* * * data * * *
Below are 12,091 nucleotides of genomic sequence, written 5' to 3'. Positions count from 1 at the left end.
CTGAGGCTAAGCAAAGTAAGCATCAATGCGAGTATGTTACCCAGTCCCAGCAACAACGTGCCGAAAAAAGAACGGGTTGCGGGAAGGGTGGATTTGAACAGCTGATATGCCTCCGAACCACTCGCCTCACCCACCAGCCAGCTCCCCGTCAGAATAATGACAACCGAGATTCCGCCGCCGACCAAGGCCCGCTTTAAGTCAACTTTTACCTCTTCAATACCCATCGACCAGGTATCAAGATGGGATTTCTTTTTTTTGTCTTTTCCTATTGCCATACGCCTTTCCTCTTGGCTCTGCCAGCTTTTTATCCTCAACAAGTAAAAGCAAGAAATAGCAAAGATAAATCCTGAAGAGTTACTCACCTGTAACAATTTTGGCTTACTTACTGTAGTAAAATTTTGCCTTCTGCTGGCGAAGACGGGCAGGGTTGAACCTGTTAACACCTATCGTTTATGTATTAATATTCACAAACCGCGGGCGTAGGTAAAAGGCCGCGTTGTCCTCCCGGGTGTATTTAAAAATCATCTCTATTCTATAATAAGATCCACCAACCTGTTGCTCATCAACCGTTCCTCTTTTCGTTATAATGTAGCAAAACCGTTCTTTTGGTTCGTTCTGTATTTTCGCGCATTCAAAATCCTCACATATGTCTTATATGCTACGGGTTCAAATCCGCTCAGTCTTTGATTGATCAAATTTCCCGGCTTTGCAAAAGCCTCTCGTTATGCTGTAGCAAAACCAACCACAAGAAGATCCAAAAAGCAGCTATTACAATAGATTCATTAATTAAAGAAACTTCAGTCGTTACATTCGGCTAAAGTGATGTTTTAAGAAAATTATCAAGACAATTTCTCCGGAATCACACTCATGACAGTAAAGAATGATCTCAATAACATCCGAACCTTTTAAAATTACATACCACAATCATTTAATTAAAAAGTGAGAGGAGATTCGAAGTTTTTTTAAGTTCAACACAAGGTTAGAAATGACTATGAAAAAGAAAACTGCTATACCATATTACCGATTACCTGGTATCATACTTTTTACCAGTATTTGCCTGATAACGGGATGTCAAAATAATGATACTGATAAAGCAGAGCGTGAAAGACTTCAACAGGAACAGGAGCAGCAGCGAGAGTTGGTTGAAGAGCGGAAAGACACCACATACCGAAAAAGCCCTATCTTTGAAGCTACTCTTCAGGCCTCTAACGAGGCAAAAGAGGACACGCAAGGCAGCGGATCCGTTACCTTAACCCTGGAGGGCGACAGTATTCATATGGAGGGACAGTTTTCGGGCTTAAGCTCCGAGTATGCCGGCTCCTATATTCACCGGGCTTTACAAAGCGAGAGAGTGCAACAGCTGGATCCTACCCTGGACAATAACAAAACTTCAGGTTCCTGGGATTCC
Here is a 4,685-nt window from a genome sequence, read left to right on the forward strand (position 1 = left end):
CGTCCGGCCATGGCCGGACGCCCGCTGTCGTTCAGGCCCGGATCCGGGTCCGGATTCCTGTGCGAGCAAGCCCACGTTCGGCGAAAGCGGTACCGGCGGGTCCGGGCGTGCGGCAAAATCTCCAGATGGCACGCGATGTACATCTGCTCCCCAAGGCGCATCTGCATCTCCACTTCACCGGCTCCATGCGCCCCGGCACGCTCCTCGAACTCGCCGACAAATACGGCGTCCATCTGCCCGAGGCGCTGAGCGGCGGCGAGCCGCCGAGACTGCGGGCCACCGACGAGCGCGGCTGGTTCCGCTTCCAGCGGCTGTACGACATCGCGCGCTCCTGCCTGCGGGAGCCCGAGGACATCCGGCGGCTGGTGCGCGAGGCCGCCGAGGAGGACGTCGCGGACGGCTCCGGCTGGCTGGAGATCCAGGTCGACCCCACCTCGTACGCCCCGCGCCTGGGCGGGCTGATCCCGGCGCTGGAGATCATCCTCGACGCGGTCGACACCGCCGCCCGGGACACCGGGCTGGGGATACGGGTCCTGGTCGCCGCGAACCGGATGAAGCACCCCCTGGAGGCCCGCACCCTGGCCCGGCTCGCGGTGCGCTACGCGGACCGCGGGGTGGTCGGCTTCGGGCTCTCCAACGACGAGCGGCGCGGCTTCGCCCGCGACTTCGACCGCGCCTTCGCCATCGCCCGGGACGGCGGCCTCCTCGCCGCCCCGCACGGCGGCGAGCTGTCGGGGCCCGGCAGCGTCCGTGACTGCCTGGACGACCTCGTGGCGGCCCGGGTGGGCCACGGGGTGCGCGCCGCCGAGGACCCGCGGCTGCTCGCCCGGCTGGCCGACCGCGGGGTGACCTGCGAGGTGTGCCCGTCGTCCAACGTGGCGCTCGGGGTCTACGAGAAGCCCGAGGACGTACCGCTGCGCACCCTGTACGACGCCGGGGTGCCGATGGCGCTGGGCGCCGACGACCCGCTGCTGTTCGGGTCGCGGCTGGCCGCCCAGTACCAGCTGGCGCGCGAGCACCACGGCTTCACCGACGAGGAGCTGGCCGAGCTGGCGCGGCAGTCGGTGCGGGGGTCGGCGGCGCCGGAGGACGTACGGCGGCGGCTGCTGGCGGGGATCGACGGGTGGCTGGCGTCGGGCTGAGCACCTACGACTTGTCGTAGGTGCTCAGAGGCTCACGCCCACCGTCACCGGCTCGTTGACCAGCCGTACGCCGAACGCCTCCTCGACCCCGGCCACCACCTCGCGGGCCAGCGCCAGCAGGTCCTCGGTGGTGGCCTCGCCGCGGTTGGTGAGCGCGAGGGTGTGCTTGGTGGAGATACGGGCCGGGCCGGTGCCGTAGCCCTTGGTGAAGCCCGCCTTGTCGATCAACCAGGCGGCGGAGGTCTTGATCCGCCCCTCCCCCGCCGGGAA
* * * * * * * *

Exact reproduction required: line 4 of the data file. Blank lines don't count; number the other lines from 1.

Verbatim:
CGTCCGGCCATGGCCGGACGCCCGCTGTCGTTCAGGCCCGGATCCGGGTCCGGATTCCTGTGCGAGCAAGCCCACGTTCGGCGAAAGCGGTACCGGCGGGTCCGGGCGTGCGGCAAAATCTCCAGATGGCACGCGATGTACATCTGCTCCCCAAGGCGCATCTGCATCTCCACTTCACCGGCTCCATGCGCCCCGGCACGCTCCTCGAACTCGCCGACAAATACGGCGTCCATCTGCCCGAGGCGCTGAGCGGCGGCGAGCCGCCGAGACTGCGGGCCACCGACGAGCGCGGCTGGTTCCGCTTCCAGCGGCTGTACGACATCGCGCGCTCCTGCCTGCGGGAGCCCGAGGACATCCGGCGGCTGGTGCGCGAGGCCGCCGAGGAGGACGTCGCGGACGGCTCCGGCTGGCTGGAGATCCAGGTCGACCCCACCTCGTACGCCCCGCGCCTGGGCGGGCTGATCCCGGCGCTGGAGATCATCCTCGACGCGGTCGACACCGCCGCCCGGGACACCGGGCTGGGGATACGGGTCCTGGTCGCCGCGAACCGGATGAAGCACCCCCTGGAGGCCCGCACCCTGGCCCGGCTCGCGGTGCGCTACGCGGACCGCGGGGTGGTCGGCTTCGGGCTCTCCAACGACGAGCGGCGCGGCTTCGCCCGCGACTTCGACCGCGCCTTCGCCATCGCCCGGGACGGCGGCCTCCTCGCCGCCCCGCACGGCGGCGAGCTGTCGGGGCCCGGCAGCGTCCGTGACTGCCTGGACGACCTCGTGGCGGCCCGGGTGGGCCACGGGGTGCGCGCCGCCGAGGACCCGCGGCTGCTCGCCCGGCTGGCCGACCGCGGGGTGACCTGCGAGGTGTGCCCGTCGTCCAACGTGGCGCTCGGGGTCTACGAGAAGCCCGAGGACGTACCGCTGCGCACCCTGTACGACGCCGGGGTGCCGATGGCGCTGGGCGCCGACGACCCGCTGCTGTTCGGGTCGCGGCTGGCCGCCCAGTACCAGCTGGCGCGCGAGCACCACGGCTTCACCGACGAGGAGCTGGCCGAGCTGGCGCGGCAGTCGGTGCGGGGGTCGGCGGCGCCGGAGGACGTACGGCGGCGGCTGCTGGCGGGGATCGACGGGTGGCTGGCGTCGGGCTGAGCACCTACGACTTGTCGTAGGTGCTCAGAGGCTCACGCCCACCGTCACCGGCTCGTTGACCAGCCGTACGCCGAACGCCTCCTCGACCCCGGCCACCACCTCGCGGGCCAGCGCCAGCAGGTCCTCGGTGGTGGCCTCGCCGCGGTTGGTGAGCGCGAGGGTGTGCTTGGTGGAGATACGGGCCGGGCCGGTGCCGTAGCCCTTGGTGAAGCCCGCCTTGTCGATCAACCAGGCGGCGGAGGTCTTGATCCGCCCCTCCCCCGCCGGGAA